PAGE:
Frankly, when I was initially offered this project, I questioned whether or not to take it. An integrity thing kicks in for those of us trying to build a top-notch reputation, with aim to consistently create courses which compare to the world's best. But, again, doesn't every golf course owner and/or club deserve some good, honest advice realtive to improving their courses, even if the work is carried out piecemeal with no definite end in sight? I'm thinking so.

Thursday, October 27, 2011


VGC: Restored bunker right of the green at #11.
Someone once asked Ben Crenshaw to identify the most important element in golf course architecture. Mr. Crenshaw simply answered, "Time".

That's right, time. Time to think. Time to shape and build. Time to look. Time to ponder. And, of course, time to adjust.

I happen to agree with Mr. Crenshaw. Time is very important. But, when renovating existing golf courses, time usually works against us. Golfers rightfully want those holes under repair back in play as soon as possible. So work must be completed as quickly as possible. This type of schedule more often than not prevents all of that time we'd prefer to have to think, look, shape and build, ponder, and adjust.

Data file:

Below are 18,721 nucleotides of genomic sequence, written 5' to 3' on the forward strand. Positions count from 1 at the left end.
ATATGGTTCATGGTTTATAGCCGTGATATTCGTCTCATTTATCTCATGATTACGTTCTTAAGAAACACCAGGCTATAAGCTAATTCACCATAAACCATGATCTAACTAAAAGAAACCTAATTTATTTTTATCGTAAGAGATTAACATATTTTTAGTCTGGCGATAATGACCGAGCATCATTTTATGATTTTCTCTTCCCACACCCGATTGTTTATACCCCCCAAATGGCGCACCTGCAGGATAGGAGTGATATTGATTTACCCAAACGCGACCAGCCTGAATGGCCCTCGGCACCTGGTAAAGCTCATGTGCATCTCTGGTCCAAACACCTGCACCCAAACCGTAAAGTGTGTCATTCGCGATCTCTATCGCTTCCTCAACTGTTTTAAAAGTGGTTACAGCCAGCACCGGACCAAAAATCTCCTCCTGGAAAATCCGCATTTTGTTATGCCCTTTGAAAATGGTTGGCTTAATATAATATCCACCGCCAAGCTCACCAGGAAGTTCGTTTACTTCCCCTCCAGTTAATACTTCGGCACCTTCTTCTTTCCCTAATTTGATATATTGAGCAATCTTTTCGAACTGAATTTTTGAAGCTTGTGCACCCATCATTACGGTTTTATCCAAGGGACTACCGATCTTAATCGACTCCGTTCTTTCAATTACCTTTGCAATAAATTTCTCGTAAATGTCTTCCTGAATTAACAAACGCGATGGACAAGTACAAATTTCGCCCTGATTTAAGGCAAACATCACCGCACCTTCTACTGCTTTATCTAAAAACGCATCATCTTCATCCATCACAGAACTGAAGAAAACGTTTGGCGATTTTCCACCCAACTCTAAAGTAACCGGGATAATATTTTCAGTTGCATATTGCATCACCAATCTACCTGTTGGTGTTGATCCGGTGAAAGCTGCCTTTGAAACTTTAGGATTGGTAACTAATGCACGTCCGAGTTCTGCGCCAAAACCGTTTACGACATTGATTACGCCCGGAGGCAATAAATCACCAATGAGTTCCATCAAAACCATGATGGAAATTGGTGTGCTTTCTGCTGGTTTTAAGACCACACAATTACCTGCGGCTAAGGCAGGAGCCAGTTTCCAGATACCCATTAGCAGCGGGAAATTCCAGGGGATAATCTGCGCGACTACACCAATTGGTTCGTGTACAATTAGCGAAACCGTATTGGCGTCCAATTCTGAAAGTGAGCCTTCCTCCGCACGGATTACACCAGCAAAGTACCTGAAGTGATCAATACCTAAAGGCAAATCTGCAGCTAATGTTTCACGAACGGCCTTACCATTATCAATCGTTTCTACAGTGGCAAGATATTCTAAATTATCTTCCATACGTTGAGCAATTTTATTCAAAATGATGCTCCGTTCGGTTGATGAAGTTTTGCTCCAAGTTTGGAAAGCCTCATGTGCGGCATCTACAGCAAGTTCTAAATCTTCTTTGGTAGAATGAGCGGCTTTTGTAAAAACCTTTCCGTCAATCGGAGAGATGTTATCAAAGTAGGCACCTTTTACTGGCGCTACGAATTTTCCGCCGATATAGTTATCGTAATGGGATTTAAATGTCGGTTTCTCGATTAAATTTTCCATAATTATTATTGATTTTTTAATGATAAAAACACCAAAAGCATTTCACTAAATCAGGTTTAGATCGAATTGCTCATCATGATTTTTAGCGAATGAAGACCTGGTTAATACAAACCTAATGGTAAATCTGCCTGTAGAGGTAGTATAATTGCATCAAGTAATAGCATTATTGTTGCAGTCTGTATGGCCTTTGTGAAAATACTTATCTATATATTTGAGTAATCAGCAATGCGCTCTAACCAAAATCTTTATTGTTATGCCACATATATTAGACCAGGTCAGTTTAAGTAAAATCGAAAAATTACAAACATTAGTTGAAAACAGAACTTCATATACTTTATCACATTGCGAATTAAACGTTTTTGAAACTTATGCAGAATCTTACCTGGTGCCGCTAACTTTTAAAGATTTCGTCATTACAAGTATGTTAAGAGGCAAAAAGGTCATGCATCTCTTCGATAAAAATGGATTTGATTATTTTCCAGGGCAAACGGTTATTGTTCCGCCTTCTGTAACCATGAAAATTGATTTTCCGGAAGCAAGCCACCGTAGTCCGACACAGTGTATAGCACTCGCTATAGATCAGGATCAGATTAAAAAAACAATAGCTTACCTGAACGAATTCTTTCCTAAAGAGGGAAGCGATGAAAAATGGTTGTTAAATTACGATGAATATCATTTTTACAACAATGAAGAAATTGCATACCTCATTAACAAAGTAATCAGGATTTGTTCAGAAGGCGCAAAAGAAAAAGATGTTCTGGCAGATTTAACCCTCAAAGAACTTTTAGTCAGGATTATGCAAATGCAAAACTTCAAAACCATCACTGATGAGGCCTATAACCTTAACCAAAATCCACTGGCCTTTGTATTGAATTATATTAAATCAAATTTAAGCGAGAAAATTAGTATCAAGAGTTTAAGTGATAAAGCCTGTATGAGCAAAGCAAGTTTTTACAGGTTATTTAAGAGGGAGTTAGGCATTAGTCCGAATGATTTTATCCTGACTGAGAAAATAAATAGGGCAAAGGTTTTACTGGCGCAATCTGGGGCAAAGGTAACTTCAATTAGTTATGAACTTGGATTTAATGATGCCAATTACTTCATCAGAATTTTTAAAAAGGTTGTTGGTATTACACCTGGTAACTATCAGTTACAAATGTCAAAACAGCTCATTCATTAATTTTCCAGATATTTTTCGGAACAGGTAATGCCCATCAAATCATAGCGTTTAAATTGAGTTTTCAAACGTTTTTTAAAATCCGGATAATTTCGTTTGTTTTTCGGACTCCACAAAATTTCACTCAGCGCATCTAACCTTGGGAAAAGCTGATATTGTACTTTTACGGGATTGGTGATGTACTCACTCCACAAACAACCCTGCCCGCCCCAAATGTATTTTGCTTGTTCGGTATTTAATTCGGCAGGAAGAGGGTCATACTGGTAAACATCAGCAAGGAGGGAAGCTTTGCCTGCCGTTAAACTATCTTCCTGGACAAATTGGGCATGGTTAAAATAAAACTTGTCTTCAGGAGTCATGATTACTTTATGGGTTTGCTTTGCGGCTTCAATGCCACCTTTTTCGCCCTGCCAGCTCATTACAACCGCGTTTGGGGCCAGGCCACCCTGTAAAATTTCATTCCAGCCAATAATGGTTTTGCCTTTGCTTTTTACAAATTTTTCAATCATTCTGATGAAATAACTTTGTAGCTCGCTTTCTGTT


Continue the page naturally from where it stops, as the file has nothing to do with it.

Which reminds me of a great story I was told by Dick Youngscap. Mr. Youngscap is most famous for developing Sand Hills Golf Club (designed by Mr. Crenshaw, and his partner, Bill Coore), in Nebraska. He is also the brains behind Firethorn Golf Club in Nebraska's state capital, Lincoln. Pete Dye designed the original 18-holes at Firethorn. During construction of the course, Pete was using time to his advantage, constantly changing this and that, tinkering with all of the details. Finally - however many months into it - Mr. Youngscap finally had it. I'm paraphasing, but I recall he frankly told Pete, "Alright, you're done." Grass it.

I'll be honest, golf course designers - including myself - need that kinda push (at least some times). Sticking to the schedule at VGC for this fall, I'm on an airplane tomorrow morning... even though I could have easily stayed to continue to think, look, ponder and, of course, adjust.